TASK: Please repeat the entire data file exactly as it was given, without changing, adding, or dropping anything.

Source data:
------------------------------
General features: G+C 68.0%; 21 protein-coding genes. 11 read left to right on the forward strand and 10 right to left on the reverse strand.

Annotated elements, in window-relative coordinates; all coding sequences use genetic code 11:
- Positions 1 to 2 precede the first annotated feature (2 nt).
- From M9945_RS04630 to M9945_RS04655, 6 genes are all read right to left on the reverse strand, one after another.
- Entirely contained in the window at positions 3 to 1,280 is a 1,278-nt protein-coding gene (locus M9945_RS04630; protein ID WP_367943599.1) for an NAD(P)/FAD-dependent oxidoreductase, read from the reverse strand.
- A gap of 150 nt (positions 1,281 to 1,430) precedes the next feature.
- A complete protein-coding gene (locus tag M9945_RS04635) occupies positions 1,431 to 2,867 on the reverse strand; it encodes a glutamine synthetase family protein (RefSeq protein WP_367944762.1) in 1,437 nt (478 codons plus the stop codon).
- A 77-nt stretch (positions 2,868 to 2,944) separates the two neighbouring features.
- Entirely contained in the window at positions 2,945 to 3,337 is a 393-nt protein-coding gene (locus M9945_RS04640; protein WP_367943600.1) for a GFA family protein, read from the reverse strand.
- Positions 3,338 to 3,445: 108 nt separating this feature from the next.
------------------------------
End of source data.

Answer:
General features: G+C 68.0%; 21 protein-coding genes. 11 read left to right on the forward strand and 10 right to left on the reverse strand.

Annotated elements, in window-relative coordinates; all coding sequences use genetic code 11:
- Positions 1 to 2 precede the first annotated feature (2 nt).
- From M9945_RS04630 to M9945_RS04655, 6 genes are all read right to left on the reverse strand, one after another.
- Entirely contained in the window at positions 3 to 1,280 is a 1,278-nt protein-coding gene (locus M9945_RS04630; protein ID WP_367943599.1) for an NAD(P)/FAD-dependent oxidoreductase, read from the reverse strand.
- A gap of 150 nt (positions 1,281 to 1,430) precedes the next feature.
- A complete protein-coding gene (locus tag M9945_RS04635) occupies positions 1,431 to 2,867 on the reverse strand; it encodes a glutamine synthetase family protein (RefSeq protein WP_367944762.1) in 1,437 nt (478 codons plus the stop codon).
- A 77-nt stretch (positions 2,868 to 2,944) separates the two neighbouring features.
- Entirely contained in the window at positions 2,945 to 3,337 is a 393-nt protein-coding gene (locus M9945_RS04640; protein WP_367943600.1) for a GFA family protein, read from the reverse strand.
- Positions 3,338 to 3,445: 108 nt separating this feature from the next.